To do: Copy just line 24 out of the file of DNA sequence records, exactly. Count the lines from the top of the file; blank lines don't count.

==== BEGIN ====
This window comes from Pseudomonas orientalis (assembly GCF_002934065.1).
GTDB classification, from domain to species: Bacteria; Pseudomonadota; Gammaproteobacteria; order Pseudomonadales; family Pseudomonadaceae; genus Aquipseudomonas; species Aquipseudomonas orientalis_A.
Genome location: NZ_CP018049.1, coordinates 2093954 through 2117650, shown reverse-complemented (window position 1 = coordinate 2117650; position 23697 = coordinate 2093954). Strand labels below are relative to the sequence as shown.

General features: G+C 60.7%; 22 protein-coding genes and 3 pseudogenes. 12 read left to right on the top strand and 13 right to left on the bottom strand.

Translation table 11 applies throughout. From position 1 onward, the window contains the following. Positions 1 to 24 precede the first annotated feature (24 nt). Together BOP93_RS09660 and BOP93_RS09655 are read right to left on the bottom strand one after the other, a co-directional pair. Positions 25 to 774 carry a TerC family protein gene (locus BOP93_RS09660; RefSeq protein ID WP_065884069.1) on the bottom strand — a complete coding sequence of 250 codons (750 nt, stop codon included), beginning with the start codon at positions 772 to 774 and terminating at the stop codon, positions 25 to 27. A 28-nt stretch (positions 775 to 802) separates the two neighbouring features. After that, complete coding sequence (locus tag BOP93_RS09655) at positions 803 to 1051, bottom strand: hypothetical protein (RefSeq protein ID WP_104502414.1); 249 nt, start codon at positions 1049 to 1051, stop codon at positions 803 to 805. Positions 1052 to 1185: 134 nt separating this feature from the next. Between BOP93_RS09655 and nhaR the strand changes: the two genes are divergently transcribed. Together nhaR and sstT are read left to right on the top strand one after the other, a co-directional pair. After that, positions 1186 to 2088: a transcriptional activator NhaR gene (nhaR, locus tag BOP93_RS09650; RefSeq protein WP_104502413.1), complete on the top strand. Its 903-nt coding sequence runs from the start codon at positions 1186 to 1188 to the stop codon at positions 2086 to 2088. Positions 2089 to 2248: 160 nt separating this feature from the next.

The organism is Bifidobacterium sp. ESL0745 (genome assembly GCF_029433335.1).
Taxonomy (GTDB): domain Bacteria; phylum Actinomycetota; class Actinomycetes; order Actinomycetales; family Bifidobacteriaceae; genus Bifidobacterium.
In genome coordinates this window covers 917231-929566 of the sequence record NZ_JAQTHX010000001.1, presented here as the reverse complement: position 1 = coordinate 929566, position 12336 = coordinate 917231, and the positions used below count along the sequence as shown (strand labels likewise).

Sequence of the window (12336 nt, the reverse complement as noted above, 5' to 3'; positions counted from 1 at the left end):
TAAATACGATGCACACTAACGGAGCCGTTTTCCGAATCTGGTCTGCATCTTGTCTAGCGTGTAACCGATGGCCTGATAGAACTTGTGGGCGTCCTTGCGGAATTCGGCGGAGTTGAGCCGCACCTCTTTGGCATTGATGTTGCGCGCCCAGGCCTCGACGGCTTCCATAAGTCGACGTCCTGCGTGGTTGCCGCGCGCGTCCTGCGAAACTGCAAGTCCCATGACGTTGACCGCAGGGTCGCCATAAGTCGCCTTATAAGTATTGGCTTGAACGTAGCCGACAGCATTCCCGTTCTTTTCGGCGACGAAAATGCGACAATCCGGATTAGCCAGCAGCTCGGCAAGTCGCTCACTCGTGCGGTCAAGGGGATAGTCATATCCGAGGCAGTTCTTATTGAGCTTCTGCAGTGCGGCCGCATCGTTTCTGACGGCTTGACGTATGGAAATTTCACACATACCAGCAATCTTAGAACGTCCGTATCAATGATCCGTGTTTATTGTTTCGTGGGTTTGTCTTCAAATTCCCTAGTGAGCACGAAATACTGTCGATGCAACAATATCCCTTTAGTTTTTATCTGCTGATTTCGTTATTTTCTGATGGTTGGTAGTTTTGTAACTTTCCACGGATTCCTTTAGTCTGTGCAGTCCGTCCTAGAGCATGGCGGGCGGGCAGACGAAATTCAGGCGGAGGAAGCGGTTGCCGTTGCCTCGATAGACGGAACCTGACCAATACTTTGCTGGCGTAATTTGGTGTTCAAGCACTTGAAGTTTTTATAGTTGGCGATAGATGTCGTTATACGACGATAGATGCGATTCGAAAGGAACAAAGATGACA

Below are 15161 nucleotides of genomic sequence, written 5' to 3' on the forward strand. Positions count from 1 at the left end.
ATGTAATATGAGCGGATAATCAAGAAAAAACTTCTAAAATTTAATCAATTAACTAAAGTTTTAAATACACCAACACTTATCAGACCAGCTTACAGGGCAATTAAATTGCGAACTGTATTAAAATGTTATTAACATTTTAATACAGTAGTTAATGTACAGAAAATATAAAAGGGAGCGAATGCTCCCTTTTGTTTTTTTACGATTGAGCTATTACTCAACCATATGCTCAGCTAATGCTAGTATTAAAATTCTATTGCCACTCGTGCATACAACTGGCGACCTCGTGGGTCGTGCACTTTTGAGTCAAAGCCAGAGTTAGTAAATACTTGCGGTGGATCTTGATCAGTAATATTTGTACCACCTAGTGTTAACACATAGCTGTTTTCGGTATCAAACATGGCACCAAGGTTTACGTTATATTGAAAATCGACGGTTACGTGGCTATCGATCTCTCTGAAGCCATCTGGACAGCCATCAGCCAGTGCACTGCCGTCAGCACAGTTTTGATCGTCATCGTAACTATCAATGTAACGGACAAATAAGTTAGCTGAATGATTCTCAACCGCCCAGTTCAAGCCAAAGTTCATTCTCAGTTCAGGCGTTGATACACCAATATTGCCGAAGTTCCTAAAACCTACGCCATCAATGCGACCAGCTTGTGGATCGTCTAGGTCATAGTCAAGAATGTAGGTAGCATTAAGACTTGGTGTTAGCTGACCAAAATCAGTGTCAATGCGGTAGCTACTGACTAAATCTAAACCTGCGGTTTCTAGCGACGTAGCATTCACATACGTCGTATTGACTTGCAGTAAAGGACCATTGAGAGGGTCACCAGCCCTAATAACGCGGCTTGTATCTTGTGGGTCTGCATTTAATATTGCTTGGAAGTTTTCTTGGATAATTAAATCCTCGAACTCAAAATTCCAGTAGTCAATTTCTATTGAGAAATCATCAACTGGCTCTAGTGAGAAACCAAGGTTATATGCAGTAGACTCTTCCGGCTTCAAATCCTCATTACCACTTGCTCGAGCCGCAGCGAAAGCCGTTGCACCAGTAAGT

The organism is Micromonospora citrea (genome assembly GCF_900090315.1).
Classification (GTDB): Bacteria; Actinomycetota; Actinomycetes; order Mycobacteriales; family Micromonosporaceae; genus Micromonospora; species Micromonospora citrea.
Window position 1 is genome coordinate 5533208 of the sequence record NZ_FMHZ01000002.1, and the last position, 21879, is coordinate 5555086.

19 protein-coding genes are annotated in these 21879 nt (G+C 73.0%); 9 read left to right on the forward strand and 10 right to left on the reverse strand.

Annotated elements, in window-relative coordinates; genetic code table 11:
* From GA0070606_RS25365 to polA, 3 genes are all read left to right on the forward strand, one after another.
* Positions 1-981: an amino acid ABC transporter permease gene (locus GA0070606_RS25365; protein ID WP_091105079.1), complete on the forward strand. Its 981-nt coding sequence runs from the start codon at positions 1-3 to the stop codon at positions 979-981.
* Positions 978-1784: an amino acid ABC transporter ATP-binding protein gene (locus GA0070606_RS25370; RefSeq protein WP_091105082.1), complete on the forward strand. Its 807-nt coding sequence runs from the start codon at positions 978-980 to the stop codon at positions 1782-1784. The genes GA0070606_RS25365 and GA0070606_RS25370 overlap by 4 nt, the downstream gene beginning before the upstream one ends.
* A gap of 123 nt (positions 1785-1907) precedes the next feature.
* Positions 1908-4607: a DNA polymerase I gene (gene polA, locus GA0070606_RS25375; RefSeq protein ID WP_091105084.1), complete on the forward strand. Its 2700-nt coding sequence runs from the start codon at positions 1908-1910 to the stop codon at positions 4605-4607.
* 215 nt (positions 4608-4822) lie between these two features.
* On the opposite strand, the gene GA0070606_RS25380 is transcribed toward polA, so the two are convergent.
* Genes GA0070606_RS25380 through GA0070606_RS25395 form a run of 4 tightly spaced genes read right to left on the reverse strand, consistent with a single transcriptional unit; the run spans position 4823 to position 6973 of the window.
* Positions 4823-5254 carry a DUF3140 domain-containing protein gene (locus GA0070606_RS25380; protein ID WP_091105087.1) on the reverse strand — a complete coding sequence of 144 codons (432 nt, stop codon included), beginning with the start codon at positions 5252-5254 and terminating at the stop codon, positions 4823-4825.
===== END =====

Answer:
* On the opposite strand, the gene GA0070606_RS25380 is transcribed toward polA, so the two are convergent.